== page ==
If lounging on the couch were a job description, I’d ace that position. In fact, I love being a couch potato so much that I decided to work from home so that I can merge my passion for comfiness and loungewear with an actual career such as blogging and content creation.

However, there’s a downside to fuzzy wool socks and sipping coffee by the fire. It doesn’t feel like work.

Working from home poses its unique challenges because we don’t measure it. Estimating how much work we put in has a lot to do with our inner monologues and how we treat ourselves.

I tend to underestimate the effort I put in every day and end up feeling discouraged and disappointed in myself. Someone else might have an entirely different attitude and grossly overestimate their work. They would then wonder why things aren’t progressing according to plan.

Both attitudes are wrong: feeling discouraged will eventually lead to giving up while being too confident when you’re slacking is an illusion from which you’ll inevitably wake up.

There’s a simple solution for this — track your working hours. Professional freelancers know this, so why not act like one, even if your small hustle is still in the budding stages? After all, if you were to go to a regular 9–5 job, someone else would measure your time and evaluate your work.

“What doesn’t get measured doesn’t get managed.”

Even if these words were allegedly spoken by Lord Kelvin circ. 1883, they couldn’t be more relevant today. But to make a tracking count, we should be careful not to overdo it. Otherwise, it may lose its power and become a hassle over time.

Despite my slightly obsessive tendencies, I resisted the urge to map out my entire day. I don’t measure the time I spend on housework, eating, exercising, and downtime. After all, I still need to feel like I have the freedom to do whatever I want but I also need the push to work towards a goal.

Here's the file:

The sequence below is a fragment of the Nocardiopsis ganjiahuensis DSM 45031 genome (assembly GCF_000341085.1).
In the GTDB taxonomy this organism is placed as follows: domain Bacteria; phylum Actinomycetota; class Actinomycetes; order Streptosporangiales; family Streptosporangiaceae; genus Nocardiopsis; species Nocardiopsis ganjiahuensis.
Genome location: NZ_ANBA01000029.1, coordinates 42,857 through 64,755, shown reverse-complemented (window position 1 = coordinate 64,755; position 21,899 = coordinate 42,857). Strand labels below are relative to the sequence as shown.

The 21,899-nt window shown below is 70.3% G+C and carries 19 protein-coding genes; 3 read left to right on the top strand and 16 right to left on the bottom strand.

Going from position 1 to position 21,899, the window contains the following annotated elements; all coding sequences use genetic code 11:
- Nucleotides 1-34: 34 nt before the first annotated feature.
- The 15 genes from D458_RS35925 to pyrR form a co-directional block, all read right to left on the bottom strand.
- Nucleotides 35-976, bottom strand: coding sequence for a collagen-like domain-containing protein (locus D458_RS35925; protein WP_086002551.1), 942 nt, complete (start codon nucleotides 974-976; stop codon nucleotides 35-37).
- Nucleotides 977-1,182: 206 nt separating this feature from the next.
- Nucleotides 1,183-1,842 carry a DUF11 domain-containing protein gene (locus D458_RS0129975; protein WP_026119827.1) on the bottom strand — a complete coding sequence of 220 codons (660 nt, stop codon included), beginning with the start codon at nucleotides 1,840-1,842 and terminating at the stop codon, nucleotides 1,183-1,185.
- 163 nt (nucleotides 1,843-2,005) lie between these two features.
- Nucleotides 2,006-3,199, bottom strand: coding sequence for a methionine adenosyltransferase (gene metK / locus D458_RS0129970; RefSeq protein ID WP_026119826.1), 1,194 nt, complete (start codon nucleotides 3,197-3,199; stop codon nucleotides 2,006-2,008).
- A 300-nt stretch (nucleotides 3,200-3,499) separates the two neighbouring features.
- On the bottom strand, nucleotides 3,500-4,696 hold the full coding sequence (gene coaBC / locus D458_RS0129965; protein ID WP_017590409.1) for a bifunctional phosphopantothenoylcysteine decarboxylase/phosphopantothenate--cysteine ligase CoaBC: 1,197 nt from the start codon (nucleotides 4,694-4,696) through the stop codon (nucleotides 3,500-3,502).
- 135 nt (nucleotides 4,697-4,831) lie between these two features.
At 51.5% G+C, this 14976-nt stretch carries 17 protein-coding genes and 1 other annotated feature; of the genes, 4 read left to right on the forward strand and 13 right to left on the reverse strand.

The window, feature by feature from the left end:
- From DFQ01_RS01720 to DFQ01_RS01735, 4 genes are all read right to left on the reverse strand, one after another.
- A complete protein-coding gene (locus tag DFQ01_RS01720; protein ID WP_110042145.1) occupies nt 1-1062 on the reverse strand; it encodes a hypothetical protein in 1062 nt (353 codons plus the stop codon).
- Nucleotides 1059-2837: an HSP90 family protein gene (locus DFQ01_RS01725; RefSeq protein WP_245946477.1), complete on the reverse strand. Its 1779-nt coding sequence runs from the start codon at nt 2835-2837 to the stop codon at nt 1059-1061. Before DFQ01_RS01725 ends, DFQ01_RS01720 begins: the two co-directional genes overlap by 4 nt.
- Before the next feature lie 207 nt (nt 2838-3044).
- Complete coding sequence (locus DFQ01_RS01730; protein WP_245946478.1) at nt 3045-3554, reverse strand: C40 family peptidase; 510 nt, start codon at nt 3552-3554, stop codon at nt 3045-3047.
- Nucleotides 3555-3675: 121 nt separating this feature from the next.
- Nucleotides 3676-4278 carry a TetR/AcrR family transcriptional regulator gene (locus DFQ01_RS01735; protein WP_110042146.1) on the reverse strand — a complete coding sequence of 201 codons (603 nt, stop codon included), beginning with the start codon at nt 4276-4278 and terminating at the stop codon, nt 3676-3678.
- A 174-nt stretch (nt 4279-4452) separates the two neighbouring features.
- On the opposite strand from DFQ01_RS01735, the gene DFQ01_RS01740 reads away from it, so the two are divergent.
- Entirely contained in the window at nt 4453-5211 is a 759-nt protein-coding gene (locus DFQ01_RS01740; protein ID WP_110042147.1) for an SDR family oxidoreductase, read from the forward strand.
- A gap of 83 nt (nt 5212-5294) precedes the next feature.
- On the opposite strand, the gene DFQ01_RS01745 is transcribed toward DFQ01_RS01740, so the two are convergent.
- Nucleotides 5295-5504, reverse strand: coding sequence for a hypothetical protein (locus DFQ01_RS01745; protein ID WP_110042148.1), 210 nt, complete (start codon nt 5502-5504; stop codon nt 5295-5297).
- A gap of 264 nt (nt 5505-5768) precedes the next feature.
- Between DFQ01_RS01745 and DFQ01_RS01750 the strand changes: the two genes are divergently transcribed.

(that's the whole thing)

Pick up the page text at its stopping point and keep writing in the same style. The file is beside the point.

What I do measure is every minute spent working — my current job, my commute, and my time working from home — because I feel like work is so chaotically scattered throughout my day that I can’t estimate how long everything takes.

If I were to stick to a schedule, things would be much clearer, but I’m horrible with schedules. I rebel so hard against them that I dedicated an entire article to this subject.

I decided to track my time working from home for a simple reason: my hobbies started paying off. They were no longer hobbies — they had the potential to become legit businesses, and I was now spending nearly every waking hour, either working on them or thinking about them.

I know I’m not alone in this. Even if I’m not American, I can relate to the nearly 50% of American Millenials who take on side hustles to either follow their passions or supplement their incomes.

There was only one way to know if my “hard” work was indeed hard and if it had the potential to pay itself off in the long run.

Enter: Clockify, a simple time tracker. That’s what I use, it’s free (and not sponsored), but you can replace it with your preferred tracker.

Here is a synthesis of my process: I divide my time into categories like “Dental Office,” “Medium,” “Website,” and soon “Youtube,” and then add subcategories such as “Writing,” “Website building,” “Research,” “Learning,” “Commute,” “Office Hours,” etc. This way, I have a much clearer view of the amount of time I spend on each task.

Not all work is created equal. Research and learning, or even tinkering with the WordPress settings on my website, will always be much easier than actual writing, filming, and editing — the tasks that bring the most value. That’s why setting them apart is so important.